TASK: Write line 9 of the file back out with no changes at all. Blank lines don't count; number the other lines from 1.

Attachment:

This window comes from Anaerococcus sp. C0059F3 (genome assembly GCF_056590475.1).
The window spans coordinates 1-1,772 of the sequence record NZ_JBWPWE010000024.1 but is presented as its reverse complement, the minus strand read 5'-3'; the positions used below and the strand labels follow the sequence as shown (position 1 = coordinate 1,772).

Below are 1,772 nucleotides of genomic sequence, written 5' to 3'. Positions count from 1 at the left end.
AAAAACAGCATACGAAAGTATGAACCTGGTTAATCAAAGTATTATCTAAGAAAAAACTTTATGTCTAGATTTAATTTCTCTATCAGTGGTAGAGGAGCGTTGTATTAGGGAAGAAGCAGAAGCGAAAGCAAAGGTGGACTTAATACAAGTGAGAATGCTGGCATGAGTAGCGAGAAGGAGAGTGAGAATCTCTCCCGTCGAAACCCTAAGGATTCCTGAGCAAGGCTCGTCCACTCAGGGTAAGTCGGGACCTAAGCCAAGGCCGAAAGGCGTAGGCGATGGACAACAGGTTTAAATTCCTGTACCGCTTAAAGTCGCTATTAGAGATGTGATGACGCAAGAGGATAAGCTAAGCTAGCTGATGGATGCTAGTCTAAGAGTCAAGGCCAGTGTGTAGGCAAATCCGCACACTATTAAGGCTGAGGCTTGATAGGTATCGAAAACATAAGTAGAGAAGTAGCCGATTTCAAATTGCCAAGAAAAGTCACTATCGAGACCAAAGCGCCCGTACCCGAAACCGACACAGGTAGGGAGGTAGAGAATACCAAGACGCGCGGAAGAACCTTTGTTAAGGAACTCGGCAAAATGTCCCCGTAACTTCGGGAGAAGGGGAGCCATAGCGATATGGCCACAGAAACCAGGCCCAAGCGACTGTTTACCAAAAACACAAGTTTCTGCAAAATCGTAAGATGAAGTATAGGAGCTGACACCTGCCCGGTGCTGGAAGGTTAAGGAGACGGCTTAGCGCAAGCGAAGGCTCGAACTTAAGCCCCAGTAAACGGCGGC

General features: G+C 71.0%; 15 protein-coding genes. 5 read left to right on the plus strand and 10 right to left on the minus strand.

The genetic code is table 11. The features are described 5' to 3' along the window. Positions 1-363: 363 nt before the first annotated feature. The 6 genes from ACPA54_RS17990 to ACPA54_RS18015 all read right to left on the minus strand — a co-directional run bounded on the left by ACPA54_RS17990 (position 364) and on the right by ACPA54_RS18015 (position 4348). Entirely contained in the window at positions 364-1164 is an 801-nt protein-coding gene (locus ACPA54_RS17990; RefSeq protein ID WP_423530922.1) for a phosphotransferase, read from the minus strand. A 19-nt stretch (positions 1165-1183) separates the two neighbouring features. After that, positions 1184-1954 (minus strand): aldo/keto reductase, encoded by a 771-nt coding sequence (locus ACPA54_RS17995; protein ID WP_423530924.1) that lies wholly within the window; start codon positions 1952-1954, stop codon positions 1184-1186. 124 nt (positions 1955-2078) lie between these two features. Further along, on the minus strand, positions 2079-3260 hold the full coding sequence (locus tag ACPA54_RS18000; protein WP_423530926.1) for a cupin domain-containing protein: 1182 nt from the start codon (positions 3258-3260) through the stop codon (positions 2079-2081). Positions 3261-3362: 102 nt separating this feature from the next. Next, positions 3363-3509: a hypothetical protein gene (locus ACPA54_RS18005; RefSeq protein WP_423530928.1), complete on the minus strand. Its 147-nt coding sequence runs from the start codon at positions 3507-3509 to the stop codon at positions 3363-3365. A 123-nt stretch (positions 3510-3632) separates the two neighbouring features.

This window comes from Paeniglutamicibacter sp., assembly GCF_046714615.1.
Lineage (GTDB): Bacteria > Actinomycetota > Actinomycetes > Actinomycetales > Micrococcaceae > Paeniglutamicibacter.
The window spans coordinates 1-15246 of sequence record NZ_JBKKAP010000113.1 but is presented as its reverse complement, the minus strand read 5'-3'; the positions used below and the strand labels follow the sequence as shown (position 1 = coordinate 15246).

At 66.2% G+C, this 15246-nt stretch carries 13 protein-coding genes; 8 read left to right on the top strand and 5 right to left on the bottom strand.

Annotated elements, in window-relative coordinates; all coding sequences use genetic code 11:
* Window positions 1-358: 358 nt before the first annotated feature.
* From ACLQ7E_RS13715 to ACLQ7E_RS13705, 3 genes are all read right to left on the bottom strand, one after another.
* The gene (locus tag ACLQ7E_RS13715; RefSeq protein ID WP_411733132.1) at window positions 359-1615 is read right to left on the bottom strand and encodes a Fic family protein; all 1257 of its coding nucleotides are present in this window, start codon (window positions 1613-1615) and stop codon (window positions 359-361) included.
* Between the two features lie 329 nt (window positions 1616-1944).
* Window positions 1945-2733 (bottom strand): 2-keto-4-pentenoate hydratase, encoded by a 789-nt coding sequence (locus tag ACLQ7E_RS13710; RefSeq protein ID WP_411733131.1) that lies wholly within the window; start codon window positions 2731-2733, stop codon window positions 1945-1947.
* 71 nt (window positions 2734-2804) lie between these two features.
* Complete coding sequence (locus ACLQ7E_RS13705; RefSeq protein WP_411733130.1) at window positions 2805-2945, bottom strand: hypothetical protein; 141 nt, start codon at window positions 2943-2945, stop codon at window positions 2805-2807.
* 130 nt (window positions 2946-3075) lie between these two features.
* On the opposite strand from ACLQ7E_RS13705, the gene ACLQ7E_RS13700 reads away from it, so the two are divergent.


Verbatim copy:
The window spans coordinates 1-15246 of sequence record NZ_JBKKAP010000113.1 but is presented as its reverse complement, the minus strand read 5'-3'; the positions used below and the strand labels follow the sequence as shown (position 1 = coordinate 15246).